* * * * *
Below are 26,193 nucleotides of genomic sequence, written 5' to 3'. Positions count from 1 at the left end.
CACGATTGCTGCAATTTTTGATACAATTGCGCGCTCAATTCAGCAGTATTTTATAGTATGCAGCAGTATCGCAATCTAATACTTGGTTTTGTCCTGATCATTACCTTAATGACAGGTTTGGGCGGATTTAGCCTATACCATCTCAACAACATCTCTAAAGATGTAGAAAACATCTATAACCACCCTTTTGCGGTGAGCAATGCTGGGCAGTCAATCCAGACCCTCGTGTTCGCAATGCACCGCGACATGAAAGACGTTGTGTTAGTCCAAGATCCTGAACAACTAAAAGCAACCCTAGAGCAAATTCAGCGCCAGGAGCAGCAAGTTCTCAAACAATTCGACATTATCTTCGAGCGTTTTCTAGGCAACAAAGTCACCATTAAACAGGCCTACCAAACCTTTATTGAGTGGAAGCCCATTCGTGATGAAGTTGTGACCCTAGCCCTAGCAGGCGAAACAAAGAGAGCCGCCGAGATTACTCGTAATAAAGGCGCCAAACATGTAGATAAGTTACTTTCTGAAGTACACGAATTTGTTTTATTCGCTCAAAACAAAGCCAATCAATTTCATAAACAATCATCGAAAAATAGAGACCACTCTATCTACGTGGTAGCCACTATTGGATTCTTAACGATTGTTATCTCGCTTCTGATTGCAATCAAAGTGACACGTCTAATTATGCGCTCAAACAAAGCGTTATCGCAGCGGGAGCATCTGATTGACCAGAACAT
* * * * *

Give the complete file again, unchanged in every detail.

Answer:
Below are 26,193 nucleotides of genomic sequence, written 5' to 3'. Positions count from 1 at the left end.
CACGATTGCTGCAATTTTTGATACAATTGCGCGCTCAATTCAGCAGTATTTTATAGTATGCAGCAGTATCGCAATCTAATACTTGGTTTTGTCCTGATCATTACCTTAATGACAGGTTTGGGCGGATTTAGCCTATACCATCTCAACAACATCTCTAAAGATGTAGAAAACATCTATAACCACCCTTTTGCGGTGAGCAATGCTGGGCAGTCAATCCAGACCCTCGTGTTCGCAATGCACCGCGACATGAAAGACGTTGTGTTAGTCCAAGATCCTGAACAACTAAAAGCAACCCTAGAGCAAATTCAGCGCCAGGAGCAGCAAGTTCTCAAACAATTCGACATTATCTTCGAGCGTTTTCTAGGCAACAAAGTCACCATTAAACAGGCCTACCAAACCTTTATTGAGTGGAAGCCCATTCGTGATGAAGTTGTGACCCTAGCCCTAGCAGGCGAAACAAAGAGAGCCGCCGAGATTACTCGTAATAAAGGCGCCAAACATGTAGATAAGTTACTTTCTGAAGTACACGAATTTGTTTTATTCGCTCAAAACAAAGCCAATCAATTTCATAAACAATCATCGAAAAATAGAGACCACTCTATCTACGTGGTAGCCACTATTGGATTCTTAACGATTGTTATCTCGCTTCTGATTGCAATCAAAGTGACACGTCTAATTATGCGCTCAAACAAAGCGTTATCGCAGCGGGAGCATCTGATTGACCAGAACAT